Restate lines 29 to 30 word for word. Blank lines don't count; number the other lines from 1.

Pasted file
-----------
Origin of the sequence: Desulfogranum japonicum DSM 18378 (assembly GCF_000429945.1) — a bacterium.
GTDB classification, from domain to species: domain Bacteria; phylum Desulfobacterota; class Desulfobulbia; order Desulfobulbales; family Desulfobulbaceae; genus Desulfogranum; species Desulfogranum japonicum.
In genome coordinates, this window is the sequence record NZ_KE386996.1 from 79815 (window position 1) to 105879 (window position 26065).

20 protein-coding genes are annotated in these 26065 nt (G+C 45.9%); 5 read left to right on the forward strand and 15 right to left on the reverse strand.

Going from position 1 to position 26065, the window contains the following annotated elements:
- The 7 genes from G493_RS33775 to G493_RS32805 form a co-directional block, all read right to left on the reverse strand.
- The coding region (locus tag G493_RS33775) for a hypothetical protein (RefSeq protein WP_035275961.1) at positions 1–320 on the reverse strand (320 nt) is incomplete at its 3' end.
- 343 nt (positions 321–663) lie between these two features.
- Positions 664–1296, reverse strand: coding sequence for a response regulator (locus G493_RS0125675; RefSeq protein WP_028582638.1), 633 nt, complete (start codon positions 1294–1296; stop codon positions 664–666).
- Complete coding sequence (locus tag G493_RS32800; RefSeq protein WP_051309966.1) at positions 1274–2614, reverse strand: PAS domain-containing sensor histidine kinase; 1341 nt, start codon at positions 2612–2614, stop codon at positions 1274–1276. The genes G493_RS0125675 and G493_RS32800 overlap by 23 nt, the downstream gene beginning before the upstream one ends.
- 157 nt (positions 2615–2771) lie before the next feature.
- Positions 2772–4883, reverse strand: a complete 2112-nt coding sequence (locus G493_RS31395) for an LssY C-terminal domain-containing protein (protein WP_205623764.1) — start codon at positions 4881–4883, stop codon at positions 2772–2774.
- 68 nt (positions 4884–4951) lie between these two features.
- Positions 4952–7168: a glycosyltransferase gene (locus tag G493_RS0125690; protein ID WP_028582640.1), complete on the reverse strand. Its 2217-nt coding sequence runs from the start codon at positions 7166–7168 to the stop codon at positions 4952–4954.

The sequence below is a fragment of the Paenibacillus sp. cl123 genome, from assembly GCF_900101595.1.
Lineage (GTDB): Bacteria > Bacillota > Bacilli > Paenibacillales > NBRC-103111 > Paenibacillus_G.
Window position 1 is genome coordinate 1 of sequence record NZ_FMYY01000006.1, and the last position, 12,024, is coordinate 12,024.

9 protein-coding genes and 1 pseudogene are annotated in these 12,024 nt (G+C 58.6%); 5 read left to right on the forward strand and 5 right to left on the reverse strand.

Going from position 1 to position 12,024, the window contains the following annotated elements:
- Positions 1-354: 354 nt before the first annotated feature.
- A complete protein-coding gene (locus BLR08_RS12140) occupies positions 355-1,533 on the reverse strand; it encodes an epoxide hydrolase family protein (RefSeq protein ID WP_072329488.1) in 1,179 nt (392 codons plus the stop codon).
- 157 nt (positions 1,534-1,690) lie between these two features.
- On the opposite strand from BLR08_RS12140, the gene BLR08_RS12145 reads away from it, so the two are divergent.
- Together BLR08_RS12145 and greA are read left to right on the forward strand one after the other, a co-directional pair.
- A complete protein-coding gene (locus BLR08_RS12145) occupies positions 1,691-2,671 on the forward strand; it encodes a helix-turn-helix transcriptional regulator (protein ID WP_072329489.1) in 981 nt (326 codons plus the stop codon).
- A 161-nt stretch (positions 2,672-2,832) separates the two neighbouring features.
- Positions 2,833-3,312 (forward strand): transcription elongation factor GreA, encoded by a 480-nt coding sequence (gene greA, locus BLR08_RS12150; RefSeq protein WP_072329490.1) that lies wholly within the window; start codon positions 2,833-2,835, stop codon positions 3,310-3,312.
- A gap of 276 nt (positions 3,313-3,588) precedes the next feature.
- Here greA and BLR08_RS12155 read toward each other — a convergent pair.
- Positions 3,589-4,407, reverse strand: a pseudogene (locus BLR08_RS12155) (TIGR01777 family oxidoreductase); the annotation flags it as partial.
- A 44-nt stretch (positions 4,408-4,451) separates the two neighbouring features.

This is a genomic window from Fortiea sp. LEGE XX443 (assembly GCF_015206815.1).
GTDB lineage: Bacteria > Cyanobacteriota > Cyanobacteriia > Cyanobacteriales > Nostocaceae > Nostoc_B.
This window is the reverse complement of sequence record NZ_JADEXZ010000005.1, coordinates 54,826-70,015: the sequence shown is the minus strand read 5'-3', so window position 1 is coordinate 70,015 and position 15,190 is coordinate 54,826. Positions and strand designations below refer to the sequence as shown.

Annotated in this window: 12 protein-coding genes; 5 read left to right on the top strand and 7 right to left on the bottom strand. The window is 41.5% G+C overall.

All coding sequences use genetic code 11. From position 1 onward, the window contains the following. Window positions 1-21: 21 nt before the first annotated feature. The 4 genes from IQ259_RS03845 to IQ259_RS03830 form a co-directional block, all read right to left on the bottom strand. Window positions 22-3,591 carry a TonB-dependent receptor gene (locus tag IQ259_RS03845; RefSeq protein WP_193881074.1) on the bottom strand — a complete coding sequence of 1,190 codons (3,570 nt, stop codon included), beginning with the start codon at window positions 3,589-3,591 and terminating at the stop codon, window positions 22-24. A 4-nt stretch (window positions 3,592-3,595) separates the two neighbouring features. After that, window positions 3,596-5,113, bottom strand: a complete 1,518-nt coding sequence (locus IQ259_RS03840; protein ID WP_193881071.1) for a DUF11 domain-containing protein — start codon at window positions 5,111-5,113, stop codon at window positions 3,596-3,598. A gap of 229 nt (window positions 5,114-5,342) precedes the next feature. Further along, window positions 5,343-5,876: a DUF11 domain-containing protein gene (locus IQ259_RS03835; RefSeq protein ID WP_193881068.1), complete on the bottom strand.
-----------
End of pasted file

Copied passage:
- Here greA and BLR08_RS12155 read toward each other — a convergent pair.
- Positions 3,589-4,407, reverse strand: a pseudogene (locus BLR08_RS12155) (TIGR01777 family oxidoreductase); the annotation flags it as partial.